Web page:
Brewing the perfect pour-over

Brewing the perfect pour-over

A pour-over makes the perfect cup of coffee, because it's just for you.

Making a pour over coffee

When you're brewing by-the-cup, each cup is a special and unique experience. It's the most intimate coffee preparation technique, and I relish the ritual every morning.

But the perfect cup is elusive. It isn't a precise formula, because people are all different and like different things about their coffee. Mastering the pour-over is a great way to learn how you like your coffee.

I'd never tasted my best cup of coffee until I started brewing by-the-cup. And now it's hard for me to enjoy drip coffee or precision preparations, because they aren't actually brewed for me

Step 1: The ratio

Our baristas brew coffees for our customers at an industry standard ratio particular to our coffee in terms of bean density and darkness of roast. That ratio is roughly 17:1. 17 parts water to 1 part ground coffee. Start with this as a baseline. Taste this and then adjust your ratio to dial in your personal preferences on future brews. 

Using the 17:1 ratio to make a 12 oz (340.19 g) cup of coffee, divide 340.19 grams by 17 to arrive at 20.01 grams of coffee grounds for your 12 oz coffee.

TIP: If you don’t have a scale in the kitchen, a tablespoon holds 6.5 grams of ground coffee, so make sure you grind enough beans to end up with a little less than 2 tablespoons of ground coffee.

Step 2: The grind

Coffee being ground for a pour-over

 If at all possible, get your hands on a conical grinder. Conical burr grinders are made to ensure that each ground coffee bean is approximately the same size, which reduces "boulders" (big chunks that under-extract) and “fines” (coffee ground too fine, which over-extracts) all of which contributes to an unbalanced cup. Uneven grounds make uneven flavors.

To make matters worse, conical grinders don't have a uniform measurement for grind size. Every grinder seems to have a different scale, so it’s always a bit of an experiment. 

If you simply can't get your hands on a conical grinder, you can use anything from a mortar and pestle to a motorized blade grinder, it's just going to take more work to get nice even grounds. You'll have to grind in batches, pluck out boulders, and sift out fines. The important thing is to get the size of the grounds right. 

Coffee grounds stuck to a fingertip

Size of the grounds for pour-over is roughly that of coarse ground salt. It's a little coarser than sand, but smaller than mustard seeds. Think of ground sizes on a scale of 1-10. 1 is the finest (espresso) and 10 is the coarsest (24-hour cold brew). Espresso has a grain size closest to powder, 24-hour cold brew has a grain size closest to peppercorns. Pour-overs are just about in the middle; a little larger than store-bought ground coffee.

TIP: The basic rule of thumb is that the longer your coffee grounds are saturating in the water, the coarser they should be ground. Espresso is the fastest brewing coffee and uses the finest grounds, whereas cold brew coffee is the slowest brewing method and uses the coarsest grounds. For a pour-over, use the finger test. Put some of the grounds on a surface and push your finger down on them. When the grounds are the right size for a pour-over, they should be as big as you can make them where they still stick to your finger.

Step 3: The brew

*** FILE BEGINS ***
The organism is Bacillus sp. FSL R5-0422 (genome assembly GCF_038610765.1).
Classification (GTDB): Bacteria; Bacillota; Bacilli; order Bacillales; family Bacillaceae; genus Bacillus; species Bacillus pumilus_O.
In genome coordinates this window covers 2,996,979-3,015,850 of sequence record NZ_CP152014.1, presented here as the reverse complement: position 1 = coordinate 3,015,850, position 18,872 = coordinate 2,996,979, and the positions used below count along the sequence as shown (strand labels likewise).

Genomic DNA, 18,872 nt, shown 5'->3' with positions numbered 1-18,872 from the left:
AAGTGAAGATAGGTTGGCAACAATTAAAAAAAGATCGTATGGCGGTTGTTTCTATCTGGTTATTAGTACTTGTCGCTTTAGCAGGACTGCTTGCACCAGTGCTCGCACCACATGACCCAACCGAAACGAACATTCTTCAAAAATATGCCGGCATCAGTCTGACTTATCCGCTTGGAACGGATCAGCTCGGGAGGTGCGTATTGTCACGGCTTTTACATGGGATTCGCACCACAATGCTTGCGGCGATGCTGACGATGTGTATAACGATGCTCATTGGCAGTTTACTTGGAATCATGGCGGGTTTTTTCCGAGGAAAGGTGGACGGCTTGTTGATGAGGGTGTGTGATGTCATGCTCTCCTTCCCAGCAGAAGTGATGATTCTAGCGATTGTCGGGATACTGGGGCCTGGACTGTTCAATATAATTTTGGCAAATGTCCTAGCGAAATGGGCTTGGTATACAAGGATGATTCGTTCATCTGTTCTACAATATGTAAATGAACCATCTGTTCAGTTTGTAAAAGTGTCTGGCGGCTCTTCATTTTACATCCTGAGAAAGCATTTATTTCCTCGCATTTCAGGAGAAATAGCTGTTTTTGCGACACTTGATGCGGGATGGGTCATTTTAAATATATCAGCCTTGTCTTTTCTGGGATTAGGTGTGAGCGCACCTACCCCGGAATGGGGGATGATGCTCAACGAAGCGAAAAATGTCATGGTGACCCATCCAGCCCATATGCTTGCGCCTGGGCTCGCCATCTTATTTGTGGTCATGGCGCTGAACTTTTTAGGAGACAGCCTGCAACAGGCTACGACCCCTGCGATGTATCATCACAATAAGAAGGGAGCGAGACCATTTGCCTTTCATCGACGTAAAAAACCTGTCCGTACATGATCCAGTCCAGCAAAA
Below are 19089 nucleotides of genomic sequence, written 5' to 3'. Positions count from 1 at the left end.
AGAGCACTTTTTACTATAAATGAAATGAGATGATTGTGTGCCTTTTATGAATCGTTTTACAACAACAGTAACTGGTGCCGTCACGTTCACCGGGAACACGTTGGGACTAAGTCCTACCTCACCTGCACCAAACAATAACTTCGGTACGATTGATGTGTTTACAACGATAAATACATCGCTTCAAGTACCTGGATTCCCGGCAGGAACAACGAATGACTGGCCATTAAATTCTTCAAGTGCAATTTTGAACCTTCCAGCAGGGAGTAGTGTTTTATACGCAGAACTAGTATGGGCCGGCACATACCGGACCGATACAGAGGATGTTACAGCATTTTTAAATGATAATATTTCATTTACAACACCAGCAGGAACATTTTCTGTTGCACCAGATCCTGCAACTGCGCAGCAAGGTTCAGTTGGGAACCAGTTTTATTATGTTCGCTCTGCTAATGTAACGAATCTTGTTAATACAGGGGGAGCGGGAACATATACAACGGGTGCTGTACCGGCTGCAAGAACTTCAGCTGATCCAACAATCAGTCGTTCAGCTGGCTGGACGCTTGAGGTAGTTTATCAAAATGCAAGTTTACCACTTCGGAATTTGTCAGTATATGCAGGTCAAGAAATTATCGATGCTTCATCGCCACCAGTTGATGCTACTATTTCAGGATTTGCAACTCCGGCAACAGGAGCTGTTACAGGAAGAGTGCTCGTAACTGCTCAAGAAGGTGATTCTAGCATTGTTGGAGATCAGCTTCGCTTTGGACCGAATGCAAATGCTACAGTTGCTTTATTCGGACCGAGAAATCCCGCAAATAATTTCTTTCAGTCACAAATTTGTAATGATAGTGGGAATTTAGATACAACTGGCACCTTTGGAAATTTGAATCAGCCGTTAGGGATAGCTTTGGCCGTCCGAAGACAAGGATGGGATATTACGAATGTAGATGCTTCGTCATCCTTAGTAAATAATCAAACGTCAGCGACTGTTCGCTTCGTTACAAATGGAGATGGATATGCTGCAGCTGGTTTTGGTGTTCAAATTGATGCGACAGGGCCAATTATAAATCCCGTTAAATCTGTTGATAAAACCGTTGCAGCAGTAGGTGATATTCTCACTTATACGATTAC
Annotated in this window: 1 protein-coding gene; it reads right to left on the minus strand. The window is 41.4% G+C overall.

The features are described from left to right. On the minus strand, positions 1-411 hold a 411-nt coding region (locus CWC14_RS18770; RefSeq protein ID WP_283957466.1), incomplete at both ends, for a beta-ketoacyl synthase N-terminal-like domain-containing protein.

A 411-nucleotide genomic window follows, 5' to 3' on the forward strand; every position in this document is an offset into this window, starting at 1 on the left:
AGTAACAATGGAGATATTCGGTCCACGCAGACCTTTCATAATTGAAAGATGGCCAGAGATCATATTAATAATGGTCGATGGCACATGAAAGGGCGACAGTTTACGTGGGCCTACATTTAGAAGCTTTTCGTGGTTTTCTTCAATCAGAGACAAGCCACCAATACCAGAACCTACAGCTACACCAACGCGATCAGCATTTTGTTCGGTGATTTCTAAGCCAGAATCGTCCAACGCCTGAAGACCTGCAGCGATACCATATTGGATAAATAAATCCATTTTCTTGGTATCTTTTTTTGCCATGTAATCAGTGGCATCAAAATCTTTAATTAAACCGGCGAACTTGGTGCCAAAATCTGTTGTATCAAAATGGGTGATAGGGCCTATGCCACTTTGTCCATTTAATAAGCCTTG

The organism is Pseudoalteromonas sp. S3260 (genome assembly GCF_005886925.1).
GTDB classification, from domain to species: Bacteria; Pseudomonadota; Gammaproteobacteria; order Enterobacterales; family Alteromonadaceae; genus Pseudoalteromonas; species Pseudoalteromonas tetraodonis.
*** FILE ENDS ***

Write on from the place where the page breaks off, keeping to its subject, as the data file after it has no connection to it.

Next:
Set your filter in your pour-over brewer. If it helps nestle it down in the brewer, you can fold the bottom seam of the filter. Put your grounds inside and give the brewer a little shake to get the grounds nestled down inside with a flat and even surface. 

Don't worry about burning your coffee. Unless you're using a moka pot, it's very hard to do. All you need is boiling water. A gooseneck kettle helps control a good pouring technique, but if you're very patient, you can make a tea kettle work just fine. For the best extraction, you want the water right at the beginning of the boiling point, about 208 degrees.

The brew happens in three pours:

    1. The bloom. Slowly pour in a widening circle, a very small amount of water, approximately only as much water as there are grounds in the brewer (20 grams for our 12 oz cup), directly onto the grounds and then stop and let them soak in. If the coffee is fresh roasted, you'll see it swell like it's baking. Let this sit for about 30 seconds, until you hear the first drops fall into the cup.
    2. Pour about half of the remaining water in slow spirals starting in the center and expanding out to the edges and back. Fresh coffee should release gasses while this is happening and give it a slight caramel-colored foam. The more even this foam, the better your pour.
    3. As the second pour moves through the coffee and grounds emerge again from the water along the sides of the filter, slowly and steadily pour the rest of the water straight down the center of the brewer. This flushes the grounds to get the last bits of the sweet stuff into the cup.

That's it. Let it all drip out, then pull the brewer off your cup. Throw your coffee grounds in the compost and enjoy your coffee. 

TIP: Coffee purists will insist that you wet the filter with hot water to reduce cooling on impact and get rid of the taste of the filter (something I've never experienced and not convinced is real). Some even go as far as rinsing the cup and brewer in boiling water to retain temperature, but if you live in Florida, probably not a concern. 

Step 4: The cupping

Let the smell fill the room. Take one sip before you add anything so you know how your brew came out. If it’s too weak, add 10g of coffee for the next brew. If it’s too strong, take 10g away next time. If too strong is your issue, just add a little more hot water and it should be delicious. 

Add whatever you love in your coffee and enjoy. It's just for you, after all.